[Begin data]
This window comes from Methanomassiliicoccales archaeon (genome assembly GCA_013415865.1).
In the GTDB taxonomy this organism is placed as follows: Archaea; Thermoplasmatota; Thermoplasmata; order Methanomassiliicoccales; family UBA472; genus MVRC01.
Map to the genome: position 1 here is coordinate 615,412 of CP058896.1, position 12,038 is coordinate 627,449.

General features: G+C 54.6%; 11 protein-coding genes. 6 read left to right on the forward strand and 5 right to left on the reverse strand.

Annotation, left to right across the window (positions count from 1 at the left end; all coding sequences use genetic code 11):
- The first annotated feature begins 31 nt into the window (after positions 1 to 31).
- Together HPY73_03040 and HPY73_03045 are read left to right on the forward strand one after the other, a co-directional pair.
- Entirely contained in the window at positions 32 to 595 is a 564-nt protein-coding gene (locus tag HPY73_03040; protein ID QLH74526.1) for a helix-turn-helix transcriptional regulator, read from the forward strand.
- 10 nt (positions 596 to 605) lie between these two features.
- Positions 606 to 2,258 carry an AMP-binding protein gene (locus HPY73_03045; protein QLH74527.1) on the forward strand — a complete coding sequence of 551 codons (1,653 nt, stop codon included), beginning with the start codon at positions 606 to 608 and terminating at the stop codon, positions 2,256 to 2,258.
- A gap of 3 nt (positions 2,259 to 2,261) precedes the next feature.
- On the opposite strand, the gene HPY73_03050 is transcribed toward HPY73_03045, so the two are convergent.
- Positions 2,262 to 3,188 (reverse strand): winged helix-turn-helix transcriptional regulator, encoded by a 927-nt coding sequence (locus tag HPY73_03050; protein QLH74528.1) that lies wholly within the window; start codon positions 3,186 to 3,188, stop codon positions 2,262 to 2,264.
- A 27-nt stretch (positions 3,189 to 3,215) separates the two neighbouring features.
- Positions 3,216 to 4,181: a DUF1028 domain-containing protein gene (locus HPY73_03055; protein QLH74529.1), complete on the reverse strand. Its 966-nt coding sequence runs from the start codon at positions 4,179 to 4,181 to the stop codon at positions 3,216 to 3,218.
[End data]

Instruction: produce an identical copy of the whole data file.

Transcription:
This window comes from Methanomassiliicoccales archaeon (genome assembly GCA_013415865.1).
In the GTDB taxonomy this organism is placed as follows: Archaea; Thermoplasmatota; Thermoplasmata; order Methanomassiliicoccales; family UBA472; genus MVRC01.
Map to the genome: position 1 here is coordinate 615,412 of CP058896.1, position 12,038 is coordinate 627,449.

General features: G+C 54.6%; 11 protein-coding genes. 6 read left to right on the forward strand and 5 right to left on the reverse strand.

Annotation, left to right across the window (positions count from 1 at the left end; all coding sequences use genetic code 11):
- The first annotated feature begins 31 nt into the window (after positions 1 to 31).
- Together HPY73_03040 and HPY73_03045 are read left to right on the forward strand one after the other, a co-directional pair.
- Entirely contained in the window at positions 32 to 595 is a 564-nt protein-coding gene (locus tag HPY73_03040; protein ID QLH74526.1) for a helix-turn-helix transcriptional regulator, read from the forward strand.
- 10 nt (positions 596 to 605) lie between these two features.
- Positions 606 to 2,258 carry an AMP-binding protein gene (locus HPY73_03045; protein QLH74527.1) on the forward strand — a complete coding sequence of 551 codons (1,653 nt, stop codon included), beginning with the start codon at positions 606 to 608 and terminating at the stop codon, positions 2,256 to 2,258.
- A gap of 3 nt (positions 2,259 to 2,261) precedes the next feature.
- On the opposite strand, the gene HPY73_03050 is transcribed toward HPY73_03045, so the two are convergent.
- Positions 2,262 to 3,188 (reverse strand): winged helix-turn-helix transcriptional regulator, encoded by a 927-nt coding sequence (locus tag HPY73_03050; protein QLH74528.1) that lies wholly within the window; start codon positions 3,186 to 3,188, stop codon positions 2,262 to 2,264.
- A 27-nt stretch (positions 3,189 to 3,215) separates the two neighbouring features.
- Positions 3,216 to 4,181: a DUF1028 domain-containing protein gene (locus HPY73_03055; protein QLH74529.1), complete on the reverse strand. Its 966-nt coding sequence runs from the start codon at positions 4,179 to 4,181 to the stop codon at positions 3,216 to 3,218.